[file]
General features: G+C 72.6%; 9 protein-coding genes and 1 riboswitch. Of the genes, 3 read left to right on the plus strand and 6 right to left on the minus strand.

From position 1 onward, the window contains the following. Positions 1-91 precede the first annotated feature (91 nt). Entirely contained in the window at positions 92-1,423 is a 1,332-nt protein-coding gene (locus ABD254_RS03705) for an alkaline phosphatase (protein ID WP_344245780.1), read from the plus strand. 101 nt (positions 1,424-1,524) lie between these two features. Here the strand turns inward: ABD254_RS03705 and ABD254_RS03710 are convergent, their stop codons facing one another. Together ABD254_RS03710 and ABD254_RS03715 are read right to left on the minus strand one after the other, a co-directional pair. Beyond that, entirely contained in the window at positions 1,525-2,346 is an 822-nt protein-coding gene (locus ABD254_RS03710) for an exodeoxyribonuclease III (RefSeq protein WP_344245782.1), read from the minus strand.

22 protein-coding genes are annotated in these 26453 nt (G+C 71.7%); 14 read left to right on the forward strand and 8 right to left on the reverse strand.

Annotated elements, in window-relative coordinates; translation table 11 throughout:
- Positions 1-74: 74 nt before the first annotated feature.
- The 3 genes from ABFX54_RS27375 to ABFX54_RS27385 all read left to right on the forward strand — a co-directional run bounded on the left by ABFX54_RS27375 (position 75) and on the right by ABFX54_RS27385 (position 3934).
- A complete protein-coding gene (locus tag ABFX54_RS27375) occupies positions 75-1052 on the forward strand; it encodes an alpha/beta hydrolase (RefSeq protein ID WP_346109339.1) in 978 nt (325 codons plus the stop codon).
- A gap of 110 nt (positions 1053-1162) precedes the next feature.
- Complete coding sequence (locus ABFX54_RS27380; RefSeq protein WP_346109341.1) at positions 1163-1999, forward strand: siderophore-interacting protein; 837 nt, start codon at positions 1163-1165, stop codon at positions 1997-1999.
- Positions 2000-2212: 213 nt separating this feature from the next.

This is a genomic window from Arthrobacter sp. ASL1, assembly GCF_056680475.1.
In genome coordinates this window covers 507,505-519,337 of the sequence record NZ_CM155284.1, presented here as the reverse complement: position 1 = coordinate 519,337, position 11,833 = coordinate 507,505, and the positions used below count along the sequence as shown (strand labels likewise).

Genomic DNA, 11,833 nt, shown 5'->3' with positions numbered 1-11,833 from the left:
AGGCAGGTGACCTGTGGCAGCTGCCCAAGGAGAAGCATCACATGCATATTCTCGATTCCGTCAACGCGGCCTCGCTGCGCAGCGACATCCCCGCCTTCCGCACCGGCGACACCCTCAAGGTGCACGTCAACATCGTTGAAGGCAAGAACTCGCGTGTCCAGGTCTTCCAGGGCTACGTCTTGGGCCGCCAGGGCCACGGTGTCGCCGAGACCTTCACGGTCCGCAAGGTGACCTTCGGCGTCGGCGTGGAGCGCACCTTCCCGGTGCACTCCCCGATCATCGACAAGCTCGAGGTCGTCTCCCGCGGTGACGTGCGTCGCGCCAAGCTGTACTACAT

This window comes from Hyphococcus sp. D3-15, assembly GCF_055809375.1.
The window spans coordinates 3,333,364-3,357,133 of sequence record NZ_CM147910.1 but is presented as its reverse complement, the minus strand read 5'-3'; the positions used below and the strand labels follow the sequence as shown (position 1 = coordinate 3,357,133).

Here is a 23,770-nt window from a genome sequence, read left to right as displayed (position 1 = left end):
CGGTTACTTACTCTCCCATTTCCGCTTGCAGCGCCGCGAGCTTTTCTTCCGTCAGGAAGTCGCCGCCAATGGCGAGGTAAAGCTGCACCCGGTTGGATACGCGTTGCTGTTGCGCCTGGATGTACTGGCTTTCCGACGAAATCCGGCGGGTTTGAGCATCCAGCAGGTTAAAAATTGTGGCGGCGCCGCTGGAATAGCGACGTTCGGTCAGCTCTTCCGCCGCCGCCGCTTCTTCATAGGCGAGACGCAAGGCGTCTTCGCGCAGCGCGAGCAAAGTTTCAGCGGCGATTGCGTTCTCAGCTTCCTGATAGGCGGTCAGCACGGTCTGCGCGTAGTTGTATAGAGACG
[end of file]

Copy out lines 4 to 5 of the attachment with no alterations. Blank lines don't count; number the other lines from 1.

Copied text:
Annotated elements, in window-relative coordinates; translation table 11 throughout:
- Positions 1-74: 74 nt before the first annotated feature.